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The San Andreas and Nacimiento faults of coastal California both separate granitic and metamorphic basement rocks of the Salinian block from partly coeval but contrasting Mesozoic terranes underlain by the Franciscan subduction complex. By analogy with Neogene dextral strike slip along the San Andreas fault, Cretaceous sinistral strike slip can be inferred along the Nacimiento fault in preference to hypotheses for tectonic erosion during subduction or for dextral strike slip of unspecified amount. Following restoration of known San Andreas and inferred proto-San Andreas dextral displacements, reversal of about 560 km (350 mi) of postulated sinistral slip on the Nacimiento fault brings four major Mesozoic lithotectonic belts of California and Baja California into simple al gnment as subparallel terranes related to Mesozoic subduction along the continental margin.
Neogene deformation within the San Andreas transform system involved (a) elongation of the Salinian block by dextral slip along subsidiary faults that branch from the San Andreas fault, and (b) dextral rotation of crustal panels within the Transverse Ranges. Latest Cretaceous and/or earliest Paleogene dextral slip along a proto-San Andreas fault followed the San Andreas course in central California, but diverged westward in southern California. Nacimiento sinistral displacements occurred in mid-Cretaceous to early or medial Late Cretaceous time, after Cretaceous emplacement of plutons now within the Salinian block but prior to deposition of uppermost Cretaceous sedimentary sequences in central California. Available data on Mesozoic relative and absolute plate motions in the Mesoameric n region support the likelihood of Cretaceous sinistral strike slip subparallel to the California continental margin.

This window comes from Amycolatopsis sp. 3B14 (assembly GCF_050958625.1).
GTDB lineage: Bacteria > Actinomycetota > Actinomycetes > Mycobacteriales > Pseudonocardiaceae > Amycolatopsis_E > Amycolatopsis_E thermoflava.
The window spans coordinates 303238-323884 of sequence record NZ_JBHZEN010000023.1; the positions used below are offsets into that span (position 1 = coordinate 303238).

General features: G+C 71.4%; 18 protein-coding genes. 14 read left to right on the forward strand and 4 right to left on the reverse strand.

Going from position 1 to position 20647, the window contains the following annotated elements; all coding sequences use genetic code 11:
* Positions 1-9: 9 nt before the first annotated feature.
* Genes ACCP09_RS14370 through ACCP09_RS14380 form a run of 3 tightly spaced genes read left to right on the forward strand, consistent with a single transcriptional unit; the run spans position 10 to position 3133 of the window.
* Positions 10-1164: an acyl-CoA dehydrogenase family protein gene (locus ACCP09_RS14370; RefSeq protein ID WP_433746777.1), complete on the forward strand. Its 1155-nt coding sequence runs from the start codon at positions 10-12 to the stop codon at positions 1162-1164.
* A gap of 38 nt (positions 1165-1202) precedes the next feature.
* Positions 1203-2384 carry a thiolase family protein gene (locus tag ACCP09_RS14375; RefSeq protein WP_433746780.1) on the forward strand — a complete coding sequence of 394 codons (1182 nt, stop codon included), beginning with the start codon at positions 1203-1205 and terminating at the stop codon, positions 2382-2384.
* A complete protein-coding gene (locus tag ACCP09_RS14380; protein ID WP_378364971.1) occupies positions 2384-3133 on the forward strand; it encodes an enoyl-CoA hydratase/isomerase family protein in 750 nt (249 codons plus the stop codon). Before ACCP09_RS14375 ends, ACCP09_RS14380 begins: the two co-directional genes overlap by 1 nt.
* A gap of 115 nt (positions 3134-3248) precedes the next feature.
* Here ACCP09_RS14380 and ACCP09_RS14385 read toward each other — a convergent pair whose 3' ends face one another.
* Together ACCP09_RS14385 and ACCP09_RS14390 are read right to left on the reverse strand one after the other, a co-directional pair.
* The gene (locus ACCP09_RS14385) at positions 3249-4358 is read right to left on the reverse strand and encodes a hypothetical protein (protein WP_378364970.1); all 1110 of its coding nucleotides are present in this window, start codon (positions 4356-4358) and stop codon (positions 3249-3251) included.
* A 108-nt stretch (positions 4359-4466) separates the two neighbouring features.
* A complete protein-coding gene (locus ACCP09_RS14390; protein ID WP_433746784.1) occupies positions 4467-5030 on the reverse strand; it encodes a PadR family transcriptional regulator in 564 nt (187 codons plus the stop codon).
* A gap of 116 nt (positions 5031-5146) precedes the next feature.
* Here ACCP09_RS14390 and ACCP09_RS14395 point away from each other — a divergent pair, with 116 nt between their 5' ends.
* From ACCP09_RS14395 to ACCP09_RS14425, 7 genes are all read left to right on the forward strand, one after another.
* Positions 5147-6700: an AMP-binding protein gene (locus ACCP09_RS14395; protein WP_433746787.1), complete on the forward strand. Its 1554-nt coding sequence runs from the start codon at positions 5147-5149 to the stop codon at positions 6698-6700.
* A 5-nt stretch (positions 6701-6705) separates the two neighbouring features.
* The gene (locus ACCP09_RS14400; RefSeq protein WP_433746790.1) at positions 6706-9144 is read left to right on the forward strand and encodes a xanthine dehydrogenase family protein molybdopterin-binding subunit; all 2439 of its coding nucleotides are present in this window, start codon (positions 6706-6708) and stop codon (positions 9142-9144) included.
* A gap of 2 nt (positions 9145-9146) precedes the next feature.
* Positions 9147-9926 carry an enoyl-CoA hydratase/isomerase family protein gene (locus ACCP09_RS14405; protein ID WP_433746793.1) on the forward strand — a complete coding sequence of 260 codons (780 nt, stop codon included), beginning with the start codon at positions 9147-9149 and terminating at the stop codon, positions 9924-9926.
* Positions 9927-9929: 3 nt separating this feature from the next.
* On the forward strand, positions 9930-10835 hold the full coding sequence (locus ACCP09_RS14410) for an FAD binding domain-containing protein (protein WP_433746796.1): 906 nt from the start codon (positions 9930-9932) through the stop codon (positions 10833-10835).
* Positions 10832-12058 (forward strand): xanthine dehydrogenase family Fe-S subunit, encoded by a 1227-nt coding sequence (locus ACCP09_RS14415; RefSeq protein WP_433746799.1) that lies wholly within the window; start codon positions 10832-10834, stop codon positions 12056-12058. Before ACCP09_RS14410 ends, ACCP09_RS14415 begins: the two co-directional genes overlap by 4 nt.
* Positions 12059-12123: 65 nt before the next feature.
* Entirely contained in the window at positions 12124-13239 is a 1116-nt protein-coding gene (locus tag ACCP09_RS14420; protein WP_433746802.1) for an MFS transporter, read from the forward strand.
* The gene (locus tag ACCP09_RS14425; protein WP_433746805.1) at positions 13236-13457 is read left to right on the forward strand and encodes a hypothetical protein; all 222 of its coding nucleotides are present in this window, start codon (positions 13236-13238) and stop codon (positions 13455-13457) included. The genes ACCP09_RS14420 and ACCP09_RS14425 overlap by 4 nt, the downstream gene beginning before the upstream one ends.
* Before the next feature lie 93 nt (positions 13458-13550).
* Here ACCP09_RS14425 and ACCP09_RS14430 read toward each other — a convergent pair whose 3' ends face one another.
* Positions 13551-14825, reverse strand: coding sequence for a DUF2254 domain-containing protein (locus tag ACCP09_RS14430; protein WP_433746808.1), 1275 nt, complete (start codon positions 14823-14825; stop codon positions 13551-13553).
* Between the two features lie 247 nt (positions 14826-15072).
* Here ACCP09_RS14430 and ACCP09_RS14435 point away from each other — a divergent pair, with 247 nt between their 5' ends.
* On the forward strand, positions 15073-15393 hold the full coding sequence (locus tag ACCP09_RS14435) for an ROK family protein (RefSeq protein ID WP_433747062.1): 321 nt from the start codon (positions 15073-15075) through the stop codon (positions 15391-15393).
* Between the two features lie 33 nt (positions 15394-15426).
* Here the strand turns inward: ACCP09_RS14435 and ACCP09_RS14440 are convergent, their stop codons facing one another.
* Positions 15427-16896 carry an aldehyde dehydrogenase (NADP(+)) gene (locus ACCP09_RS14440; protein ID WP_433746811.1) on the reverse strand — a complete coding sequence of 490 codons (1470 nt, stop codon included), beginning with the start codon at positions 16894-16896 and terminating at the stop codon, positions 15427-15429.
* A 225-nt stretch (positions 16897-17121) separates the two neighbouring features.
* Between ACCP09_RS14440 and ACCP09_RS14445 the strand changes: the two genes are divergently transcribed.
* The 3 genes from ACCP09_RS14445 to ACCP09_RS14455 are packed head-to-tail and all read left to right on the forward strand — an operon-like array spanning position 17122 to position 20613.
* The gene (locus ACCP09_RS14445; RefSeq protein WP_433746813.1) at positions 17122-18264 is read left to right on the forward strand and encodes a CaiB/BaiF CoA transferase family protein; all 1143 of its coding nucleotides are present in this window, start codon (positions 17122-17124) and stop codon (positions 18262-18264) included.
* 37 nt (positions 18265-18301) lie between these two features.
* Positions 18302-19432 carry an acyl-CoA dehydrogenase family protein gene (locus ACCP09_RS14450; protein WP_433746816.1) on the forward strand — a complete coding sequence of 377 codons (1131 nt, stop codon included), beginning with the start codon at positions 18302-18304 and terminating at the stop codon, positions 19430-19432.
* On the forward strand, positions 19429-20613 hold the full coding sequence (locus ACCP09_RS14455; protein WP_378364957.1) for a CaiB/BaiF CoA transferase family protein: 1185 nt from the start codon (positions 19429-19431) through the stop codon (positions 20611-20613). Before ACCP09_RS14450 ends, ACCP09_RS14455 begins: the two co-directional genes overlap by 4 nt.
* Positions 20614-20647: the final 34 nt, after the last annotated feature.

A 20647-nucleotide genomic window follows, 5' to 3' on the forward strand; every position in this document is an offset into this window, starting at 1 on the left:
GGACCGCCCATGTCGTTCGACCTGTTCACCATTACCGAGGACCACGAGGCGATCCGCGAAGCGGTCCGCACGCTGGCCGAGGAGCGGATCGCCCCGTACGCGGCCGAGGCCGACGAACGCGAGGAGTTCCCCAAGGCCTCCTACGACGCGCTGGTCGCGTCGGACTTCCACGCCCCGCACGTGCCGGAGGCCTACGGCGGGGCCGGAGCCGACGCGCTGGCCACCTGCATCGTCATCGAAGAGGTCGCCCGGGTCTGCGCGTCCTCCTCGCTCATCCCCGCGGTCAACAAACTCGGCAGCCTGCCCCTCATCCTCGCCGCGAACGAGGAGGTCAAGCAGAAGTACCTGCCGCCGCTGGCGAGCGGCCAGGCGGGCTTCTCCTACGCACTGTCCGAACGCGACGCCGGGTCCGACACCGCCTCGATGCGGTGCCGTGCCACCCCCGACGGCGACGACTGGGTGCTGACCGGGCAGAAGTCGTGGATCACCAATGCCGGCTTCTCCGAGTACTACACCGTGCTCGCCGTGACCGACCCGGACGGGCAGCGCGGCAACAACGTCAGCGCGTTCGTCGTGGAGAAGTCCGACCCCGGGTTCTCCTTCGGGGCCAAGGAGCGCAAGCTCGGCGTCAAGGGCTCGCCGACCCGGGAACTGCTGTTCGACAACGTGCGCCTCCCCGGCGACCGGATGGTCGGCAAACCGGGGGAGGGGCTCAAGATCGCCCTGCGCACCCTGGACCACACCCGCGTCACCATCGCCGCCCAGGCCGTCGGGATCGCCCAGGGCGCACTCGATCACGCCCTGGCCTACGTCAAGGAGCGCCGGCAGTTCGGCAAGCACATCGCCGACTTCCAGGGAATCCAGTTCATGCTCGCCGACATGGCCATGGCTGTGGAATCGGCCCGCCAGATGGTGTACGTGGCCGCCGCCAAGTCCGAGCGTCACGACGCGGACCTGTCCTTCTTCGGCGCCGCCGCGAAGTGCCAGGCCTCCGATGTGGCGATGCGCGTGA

Paleotectonic reconstruction of crustal blocks in California and Baja California to their inferred mid-Cretaceous relative positions shows the Salinian block inserted on a bias between the flanking Mojave and Peninsular Ranges blocks. Salinian granitic rocks thus formed an interior part of the Mesozoic batholith belt, and their initial strontium isotopic ratios are compatible with the gradients displayed by values from the adjoining blocks. The similar Mesozoic terranes that now lie east and west of the Salinian block were then adjacent to one another west of the Sierra Nevada block. Available paleomagnetic data neither support nor preclude the reconstruction, but additional work together with future detailed lithotectonic comparisons potentially can confirm or refute the hypothesis i represents. A correct interpretation of the Nacimiento fault is important for understanding the overall tectonic framework of petroliferous basins both onshore and offshore in coastal California.
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